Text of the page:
AWE

Russian space launches are beautiful and spectacular

If you want to launch a human being into space these days, you have just two options: One is the Jiuquan Satellite Launch Center in China. The other is Kazakhstan’s Baikonur Cosmodrome, the oldest and largest space launch facility.

Kazakhstan can’t get into space on its own, but the site is rented through 2050 by the Russian government. In 2012, it was host to 14 commercial satellite launches, and it’s also the only way to get a human-carrying spacecraft to or from the International Space Station. The site has an unbelievable amount of history: The first satellite, Sputnik, and the first human, Yuri Gagarin, were launched into space from there. Some of its facilities are beginning to show their age.

The environment at Baikonur is hard and arid, with temperatures ranging from -40°F (-40°C) in winter to 113°F (45°C) in summer. It’s a hard place, home to fantastic achievements, and—oh, who are we kidding, let’s get to the pictures.

A Russian police helicopter guards the Russia's booster rocket Soyuz-FG with the space capsule Soyuz TMA-11M that will carry new crew to the International Space Station (ISS) as the rocket is transported from hangar to the launch pad at the Russian leased Baikonur cosmodrome, Kazakhstan, Tuesday, Nov. 5, 2013. The rocket is emblazoned with the emblem of the Winter Olympics in Sochi. For the first time, it will also carry an Olympic torch to space as part of the ongoing Olympic torch relay. The torch will be brought back along with the station's current crew. The rocket is scheduled to blast off on Thursday, Nov.7. (AP Photo/Dmitry Lovetsky)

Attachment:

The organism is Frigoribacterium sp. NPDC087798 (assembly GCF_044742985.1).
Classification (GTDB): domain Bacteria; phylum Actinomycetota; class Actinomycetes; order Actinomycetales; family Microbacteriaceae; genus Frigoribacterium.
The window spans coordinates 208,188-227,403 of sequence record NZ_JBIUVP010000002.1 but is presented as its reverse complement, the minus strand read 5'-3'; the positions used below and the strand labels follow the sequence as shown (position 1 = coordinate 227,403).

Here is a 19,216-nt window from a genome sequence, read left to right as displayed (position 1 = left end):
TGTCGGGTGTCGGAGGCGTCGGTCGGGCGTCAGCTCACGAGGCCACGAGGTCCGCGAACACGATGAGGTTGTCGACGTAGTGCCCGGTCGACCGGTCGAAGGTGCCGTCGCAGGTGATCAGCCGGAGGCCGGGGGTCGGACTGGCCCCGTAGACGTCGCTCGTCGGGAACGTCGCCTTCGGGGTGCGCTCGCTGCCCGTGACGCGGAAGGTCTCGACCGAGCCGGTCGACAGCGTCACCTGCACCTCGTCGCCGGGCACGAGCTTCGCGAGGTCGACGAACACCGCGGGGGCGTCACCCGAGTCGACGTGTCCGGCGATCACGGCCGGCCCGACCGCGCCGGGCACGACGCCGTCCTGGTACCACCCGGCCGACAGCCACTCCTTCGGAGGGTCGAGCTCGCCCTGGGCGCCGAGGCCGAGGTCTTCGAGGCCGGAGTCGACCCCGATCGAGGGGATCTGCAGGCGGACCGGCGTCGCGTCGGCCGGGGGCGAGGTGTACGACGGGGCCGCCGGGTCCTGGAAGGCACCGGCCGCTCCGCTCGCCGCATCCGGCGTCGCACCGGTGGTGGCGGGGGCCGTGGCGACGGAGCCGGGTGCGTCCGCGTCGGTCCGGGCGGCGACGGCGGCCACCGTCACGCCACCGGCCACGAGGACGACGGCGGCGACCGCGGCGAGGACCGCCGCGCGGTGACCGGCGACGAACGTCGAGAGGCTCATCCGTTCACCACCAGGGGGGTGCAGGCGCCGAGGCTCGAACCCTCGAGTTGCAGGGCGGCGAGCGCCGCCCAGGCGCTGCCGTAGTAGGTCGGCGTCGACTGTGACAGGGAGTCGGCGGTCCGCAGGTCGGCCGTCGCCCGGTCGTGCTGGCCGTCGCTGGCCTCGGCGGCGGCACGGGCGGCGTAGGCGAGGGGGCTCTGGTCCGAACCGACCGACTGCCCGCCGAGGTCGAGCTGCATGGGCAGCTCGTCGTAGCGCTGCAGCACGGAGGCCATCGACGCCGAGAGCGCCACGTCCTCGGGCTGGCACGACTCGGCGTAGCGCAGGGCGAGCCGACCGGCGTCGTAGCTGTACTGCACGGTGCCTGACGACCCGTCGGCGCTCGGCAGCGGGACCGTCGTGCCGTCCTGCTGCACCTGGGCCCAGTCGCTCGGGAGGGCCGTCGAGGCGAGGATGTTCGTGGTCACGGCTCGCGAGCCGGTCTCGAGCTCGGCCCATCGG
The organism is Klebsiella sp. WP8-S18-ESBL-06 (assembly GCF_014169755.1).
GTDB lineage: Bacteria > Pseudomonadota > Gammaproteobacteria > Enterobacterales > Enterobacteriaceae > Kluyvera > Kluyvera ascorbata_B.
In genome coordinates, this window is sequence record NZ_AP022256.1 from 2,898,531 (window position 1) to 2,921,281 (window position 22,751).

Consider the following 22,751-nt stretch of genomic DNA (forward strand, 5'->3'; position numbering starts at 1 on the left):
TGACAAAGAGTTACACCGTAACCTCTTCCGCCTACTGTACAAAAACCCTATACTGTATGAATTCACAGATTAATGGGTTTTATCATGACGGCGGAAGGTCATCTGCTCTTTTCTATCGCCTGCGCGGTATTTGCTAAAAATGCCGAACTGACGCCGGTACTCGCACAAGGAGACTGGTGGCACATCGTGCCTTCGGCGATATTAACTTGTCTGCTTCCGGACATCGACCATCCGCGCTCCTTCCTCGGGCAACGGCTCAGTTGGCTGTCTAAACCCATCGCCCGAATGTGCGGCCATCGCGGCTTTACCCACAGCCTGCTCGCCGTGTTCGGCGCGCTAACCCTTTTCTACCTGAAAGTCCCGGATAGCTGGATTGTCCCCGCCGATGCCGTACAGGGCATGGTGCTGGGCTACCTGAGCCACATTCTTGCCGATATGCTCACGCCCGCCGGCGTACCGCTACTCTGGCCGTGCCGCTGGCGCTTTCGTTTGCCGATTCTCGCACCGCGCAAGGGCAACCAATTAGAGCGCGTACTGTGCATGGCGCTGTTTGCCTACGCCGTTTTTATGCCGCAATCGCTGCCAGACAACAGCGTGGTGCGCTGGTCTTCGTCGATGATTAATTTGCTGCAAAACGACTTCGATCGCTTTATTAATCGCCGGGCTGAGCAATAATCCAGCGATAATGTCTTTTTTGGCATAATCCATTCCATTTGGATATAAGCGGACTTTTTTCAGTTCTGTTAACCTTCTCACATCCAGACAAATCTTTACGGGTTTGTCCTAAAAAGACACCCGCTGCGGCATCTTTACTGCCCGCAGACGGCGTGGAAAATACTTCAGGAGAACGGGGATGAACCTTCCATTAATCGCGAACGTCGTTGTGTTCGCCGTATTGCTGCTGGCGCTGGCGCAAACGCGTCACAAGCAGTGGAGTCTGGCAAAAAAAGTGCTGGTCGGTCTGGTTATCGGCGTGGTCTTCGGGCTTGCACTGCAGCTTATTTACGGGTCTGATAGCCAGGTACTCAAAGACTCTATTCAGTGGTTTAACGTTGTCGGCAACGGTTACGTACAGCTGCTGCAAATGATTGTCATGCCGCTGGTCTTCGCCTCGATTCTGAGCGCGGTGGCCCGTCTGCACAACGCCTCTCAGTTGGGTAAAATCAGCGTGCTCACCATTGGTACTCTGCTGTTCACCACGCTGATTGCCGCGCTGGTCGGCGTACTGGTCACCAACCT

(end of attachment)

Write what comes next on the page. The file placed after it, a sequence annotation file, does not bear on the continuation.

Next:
On Nov. 7 2013, the torch for the Sochi Winter Olympics rode with astronauts aboard a Soyuz spacecraft destined for the International Space Station. But first, the spacecraft’s Soyuz-FG rocket booster had to be transported by train from a hangar to the launch site. (AP Photo/Dmitry Lovetsky)
Security monitors the Soyuz TMA-11M rocket as it is rolled out to the launch pad by train on Tuesday, Nov. 5, 2013, at the Baikonur Cosmodrome in Kazakhstan. Launch of the Soyuz rocket is scheduled for November 7 and will send Expedition 38 Soyuz Commander Mikhail Tyurin of Roscosmos, Flight Engineer Rick Mastracchio of NASA and Flight Engineer Koichi Wakata of the Japan Aerospace Exploration Agency on a six-month mission aboard the International Space Station.  Photo Credit: (NASA/Bill Ingalls)
Security looks on as the Soyuz TMA-11M rocket is rolled onto its launchpad. (NASA/Bill Ingalls)
The Soyuz TMA-11M rocket, adorned with the logo of the Sochi Olympic Organizing Committee and other related artwork, is seen in this long exposure photograph, as the service structure arms are raised into position at the launch pad on Tuesday, Nov. 5, 2013, Baikonur Cosmodrome in Kazakhstan. Launch of the Soyuz rocket is scheduled for November 7 and will send Expedition 38 Soyuz Commander Mikhail Tyurin of Roscosmos, Flight Engineer Rick Mastracchio of NASA and Flight Engineer Koichi Wakata of the Japan Aerospace Exploration Agency on a six-month mission aboard the International Space Station.  Photo Credit: (NASA/Bill Ingalls)